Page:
National Catholic Reporter

The Independent News Source

Pope Shenouda III

 |  NCR Today

I had never heard of Pope Shenouda III before I began to prepare an interview for this week's Interfaith Voices show on public radio. In fact, I did not know any religious group other than Roman Catholicism called its leader a "Pope." Ah yes! This show is always a learning experience for me, as well as the audience!

Pope Shenouda III was actually a highly significant religious leader in the volatile Middle East -- in Egypt to be specific. He died March 17 at the age of 88. He was the leader of Coptic Christians, who are found mainly in Egypt, but also have significant numbers in the United States.

In an interview with Joe Grieboski, who always amazes me with his knowledge of figures such as this, we learn that Pope Shenouda was a peacemaker, a mediator in the heated religious atmosphere of Egypt. While he stood for the rights of Coptic Christians when they were persecuted, or the victims of violence, he was always careful not to do anything that might provoke backlash. He was sometimes criticized for being too "diplomatic," but his passing puts the Coptic Christians of Egypt at a crossroads.

Interfaith tensions are growing in an Egypt where the Muslim Brotherhood and Islamists share a majority in the new Parliament. Copts are only about 10 percent of the population of Egypt, but they trace their lineage in that country back to the first century CE, and claim that their church was founded by the evangelist, St. Mark.

Romero-small-versionWEB.jpgInterested in Oscar Romero? Check out this great article from our sister publication, Celebration.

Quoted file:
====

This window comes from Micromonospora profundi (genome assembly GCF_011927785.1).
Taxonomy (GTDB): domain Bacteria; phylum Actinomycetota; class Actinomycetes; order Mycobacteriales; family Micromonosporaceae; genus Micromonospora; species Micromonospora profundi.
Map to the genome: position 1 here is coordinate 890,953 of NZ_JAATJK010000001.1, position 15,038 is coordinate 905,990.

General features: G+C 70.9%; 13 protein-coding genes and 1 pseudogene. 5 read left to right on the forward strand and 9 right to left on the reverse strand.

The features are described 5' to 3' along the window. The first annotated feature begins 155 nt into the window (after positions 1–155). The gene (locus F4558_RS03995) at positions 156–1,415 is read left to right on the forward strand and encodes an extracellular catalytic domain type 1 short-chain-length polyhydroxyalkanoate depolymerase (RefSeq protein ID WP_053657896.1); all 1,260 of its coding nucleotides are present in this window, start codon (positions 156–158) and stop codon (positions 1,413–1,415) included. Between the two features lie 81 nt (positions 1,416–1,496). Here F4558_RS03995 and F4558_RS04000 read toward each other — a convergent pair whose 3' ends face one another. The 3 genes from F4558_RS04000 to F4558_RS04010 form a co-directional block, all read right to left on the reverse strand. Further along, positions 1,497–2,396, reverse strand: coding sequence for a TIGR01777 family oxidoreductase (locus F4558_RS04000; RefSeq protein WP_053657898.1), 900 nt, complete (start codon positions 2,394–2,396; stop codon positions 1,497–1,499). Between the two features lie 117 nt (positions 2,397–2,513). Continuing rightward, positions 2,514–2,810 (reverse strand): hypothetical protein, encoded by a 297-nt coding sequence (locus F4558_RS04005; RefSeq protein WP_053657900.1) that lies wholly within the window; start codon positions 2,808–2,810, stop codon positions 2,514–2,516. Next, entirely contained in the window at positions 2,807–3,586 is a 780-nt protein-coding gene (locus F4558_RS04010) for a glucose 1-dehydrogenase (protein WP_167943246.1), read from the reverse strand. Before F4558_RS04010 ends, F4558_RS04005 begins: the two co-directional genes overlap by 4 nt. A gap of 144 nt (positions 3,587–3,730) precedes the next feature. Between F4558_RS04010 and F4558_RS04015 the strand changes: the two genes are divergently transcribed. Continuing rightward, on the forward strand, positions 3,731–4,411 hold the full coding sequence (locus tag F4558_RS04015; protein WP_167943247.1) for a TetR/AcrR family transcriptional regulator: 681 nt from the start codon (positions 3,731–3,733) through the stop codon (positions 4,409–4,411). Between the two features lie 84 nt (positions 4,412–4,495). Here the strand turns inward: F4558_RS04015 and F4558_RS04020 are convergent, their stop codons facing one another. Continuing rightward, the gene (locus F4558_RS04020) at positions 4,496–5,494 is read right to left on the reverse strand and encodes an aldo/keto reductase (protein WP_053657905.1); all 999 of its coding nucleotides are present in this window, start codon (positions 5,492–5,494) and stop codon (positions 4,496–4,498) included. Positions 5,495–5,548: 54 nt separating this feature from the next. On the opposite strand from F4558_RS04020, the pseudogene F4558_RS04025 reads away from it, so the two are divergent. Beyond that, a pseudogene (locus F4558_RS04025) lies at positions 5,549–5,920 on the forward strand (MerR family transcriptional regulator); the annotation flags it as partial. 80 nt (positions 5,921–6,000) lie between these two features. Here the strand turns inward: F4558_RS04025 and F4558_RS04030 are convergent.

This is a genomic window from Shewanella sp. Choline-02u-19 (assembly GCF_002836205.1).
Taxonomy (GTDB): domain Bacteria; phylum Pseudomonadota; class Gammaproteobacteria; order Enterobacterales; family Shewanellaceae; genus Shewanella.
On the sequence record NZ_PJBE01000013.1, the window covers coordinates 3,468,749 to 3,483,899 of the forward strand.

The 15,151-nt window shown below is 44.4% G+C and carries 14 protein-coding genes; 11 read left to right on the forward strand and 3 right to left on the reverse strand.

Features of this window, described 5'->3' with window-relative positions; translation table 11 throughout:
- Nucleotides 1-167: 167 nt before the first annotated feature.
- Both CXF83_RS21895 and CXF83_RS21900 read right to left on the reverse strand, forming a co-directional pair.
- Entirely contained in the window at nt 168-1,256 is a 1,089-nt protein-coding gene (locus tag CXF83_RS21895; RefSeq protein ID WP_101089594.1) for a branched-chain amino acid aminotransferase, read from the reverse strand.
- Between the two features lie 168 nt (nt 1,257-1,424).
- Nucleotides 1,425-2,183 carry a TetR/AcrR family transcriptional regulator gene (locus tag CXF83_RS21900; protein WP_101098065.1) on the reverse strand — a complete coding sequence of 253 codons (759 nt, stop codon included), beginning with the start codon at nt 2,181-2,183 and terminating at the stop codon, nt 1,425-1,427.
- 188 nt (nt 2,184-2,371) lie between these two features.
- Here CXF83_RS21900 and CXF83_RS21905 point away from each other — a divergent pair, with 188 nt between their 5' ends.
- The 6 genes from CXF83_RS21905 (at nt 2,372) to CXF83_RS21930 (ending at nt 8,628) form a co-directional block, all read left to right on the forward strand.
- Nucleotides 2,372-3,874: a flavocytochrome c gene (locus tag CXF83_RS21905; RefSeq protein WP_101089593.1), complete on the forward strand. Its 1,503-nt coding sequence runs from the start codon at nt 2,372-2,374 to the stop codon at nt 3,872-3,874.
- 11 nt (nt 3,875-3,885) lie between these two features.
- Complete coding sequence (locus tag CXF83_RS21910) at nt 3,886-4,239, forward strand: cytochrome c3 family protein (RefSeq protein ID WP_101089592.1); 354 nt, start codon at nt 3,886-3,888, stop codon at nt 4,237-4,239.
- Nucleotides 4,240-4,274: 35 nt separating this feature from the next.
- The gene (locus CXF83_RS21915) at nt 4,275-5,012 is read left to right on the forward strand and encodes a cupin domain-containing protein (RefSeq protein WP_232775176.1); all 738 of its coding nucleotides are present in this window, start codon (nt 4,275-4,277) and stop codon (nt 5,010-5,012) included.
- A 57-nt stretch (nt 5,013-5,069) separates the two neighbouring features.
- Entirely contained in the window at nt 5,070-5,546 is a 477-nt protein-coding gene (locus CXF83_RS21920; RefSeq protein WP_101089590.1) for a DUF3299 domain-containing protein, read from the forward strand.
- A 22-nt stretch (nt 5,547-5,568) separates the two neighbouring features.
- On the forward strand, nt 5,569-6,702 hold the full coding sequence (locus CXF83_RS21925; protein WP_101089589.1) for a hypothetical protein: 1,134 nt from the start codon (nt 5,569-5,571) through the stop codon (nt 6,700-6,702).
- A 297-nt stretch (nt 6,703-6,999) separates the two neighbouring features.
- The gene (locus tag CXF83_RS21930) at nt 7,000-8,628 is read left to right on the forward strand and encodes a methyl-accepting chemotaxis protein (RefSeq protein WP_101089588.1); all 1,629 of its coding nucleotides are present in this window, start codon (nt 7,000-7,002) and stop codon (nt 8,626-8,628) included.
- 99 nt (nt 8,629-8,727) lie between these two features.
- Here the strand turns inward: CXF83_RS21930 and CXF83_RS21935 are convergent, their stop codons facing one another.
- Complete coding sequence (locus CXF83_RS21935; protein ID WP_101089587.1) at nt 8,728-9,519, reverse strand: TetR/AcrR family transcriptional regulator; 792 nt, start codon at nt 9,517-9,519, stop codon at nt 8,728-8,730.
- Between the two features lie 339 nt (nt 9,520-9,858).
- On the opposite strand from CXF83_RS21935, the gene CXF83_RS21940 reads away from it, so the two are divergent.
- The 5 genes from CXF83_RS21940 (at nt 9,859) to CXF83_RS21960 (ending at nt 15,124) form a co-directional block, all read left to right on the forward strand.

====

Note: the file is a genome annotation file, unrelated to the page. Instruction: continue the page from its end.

Coptic Christians now have to choose a new leader, and their system is fascinating. The names of three nominees (often monks) are put in a vessel of some kind, and a child draws the name of the next Pope! Not exactly like a Roman conclave. And the title "Pope?" In both cases, it comes from the Italian for "papa."

This interview is the third in our show this week. First is Bart Ehrman, offering proof that Jesus did indeed exist (contrary to the claims of a growing number of skeptics). Then comes Nina Burleigh, telling the fascinating tale of the "James Ossuary," a box of bones (literally) with the inscription, "James, son of Joseph, brother of Jesus." Problem is: it's probably a fake … part of the "relics trade" in the Holy Land. After that, you can hear all about Pope Shenouda III.

Here is the link to the show: http://www.interfaithradio.org/. Joe Grieboski is the founder of the Institute on Religion and Public Policy.

Enjoy this article?
Help support more like it by donating today!

Friends of NCR 300x80 web ad.jpg

NCR Email Alerts

 

In This Issue

May 22-June 4, 2015

05-22-2015.jpg

Some articles are only available in the print newspaper and Kindle edition.